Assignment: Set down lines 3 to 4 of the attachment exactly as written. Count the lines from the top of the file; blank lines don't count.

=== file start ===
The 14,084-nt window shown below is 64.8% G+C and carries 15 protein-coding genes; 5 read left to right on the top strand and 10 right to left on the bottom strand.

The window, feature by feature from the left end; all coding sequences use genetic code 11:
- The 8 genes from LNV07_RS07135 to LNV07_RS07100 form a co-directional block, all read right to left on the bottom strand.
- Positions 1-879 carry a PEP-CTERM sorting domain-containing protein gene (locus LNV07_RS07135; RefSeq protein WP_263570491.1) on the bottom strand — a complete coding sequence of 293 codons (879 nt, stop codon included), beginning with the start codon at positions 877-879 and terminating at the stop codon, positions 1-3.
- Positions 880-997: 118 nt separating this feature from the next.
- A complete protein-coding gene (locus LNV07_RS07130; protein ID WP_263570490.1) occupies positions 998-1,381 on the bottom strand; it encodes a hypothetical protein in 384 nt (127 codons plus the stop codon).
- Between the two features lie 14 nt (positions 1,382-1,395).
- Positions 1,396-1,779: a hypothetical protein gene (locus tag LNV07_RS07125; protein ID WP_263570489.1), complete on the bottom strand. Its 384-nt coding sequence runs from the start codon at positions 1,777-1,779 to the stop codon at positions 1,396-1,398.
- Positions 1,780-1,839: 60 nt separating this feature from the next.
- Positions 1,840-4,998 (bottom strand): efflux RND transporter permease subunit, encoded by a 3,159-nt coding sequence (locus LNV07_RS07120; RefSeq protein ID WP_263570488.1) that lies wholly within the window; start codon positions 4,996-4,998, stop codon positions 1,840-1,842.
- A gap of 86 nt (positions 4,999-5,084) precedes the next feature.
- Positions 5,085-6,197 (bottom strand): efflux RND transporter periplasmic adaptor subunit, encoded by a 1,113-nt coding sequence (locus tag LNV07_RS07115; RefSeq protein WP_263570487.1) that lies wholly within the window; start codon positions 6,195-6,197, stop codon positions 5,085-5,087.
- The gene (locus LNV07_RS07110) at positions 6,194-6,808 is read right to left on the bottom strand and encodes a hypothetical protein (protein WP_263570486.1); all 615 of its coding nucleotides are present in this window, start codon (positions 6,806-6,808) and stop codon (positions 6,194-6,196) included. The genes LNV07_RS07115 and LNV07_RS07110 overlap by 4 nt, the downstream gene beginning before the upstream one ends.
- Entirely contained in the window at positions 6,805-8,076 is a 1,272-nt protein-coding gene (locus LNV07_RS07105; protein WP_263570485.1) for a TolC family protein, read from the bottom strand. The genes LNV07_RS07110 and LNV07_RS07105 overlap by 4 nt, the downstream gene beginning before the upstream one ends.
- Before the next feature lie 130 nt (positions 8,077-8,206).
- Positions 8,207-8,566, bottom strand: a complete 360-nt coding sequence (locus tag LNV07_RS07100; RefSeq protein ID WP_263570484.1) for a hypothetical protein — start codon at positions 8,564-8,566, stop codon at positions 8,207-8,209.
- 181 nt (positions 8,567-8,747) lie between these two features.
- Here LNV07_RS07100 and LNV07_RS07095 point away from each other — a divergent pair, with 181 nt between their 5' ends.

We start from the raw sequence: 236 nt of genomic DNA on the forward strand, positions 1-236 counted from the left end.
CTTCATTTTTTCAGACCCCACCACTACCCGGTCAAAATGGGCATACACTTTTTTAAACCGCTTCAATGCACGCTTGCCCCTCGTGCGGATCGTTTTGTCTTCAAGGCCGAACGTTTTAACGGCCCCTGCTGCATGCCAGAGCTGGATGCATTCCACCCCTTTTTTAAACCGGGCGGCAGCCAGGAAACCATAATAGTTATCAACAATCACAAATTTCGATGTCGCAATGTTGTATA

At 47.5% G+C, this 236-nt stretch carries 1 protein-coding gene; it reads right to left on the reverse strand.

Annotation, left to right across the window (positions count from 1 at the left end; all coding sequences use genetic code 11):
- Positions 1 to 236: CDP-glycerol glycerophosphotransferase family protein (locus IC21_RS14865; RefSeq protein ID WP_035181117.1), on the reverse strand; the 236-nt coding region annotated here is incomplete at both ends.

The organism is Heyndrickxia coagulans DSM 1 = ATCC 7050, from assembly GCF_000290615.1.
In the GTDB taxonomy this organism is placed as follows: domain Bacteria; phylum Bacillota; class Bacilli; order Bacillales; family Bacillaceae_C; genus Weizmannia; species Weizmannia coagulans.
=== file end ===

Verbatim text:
- The 8 genes from LNV07_RS07135 to LNV07_RS07100 form a co-directional block, all read right to left on the bottom strand.
- Positions 1-879 carry a PEP-CTERM sorting domain-containing protein gene (locus LNV07_RS07135; RefSeq protein WP_263570491.1) on the bottom strand — a complete coding sequence of 293 codons (879 nt, stop codon included), beginning with the start codon at positions 877-879 and terminating at the stop codon, positions 1-3.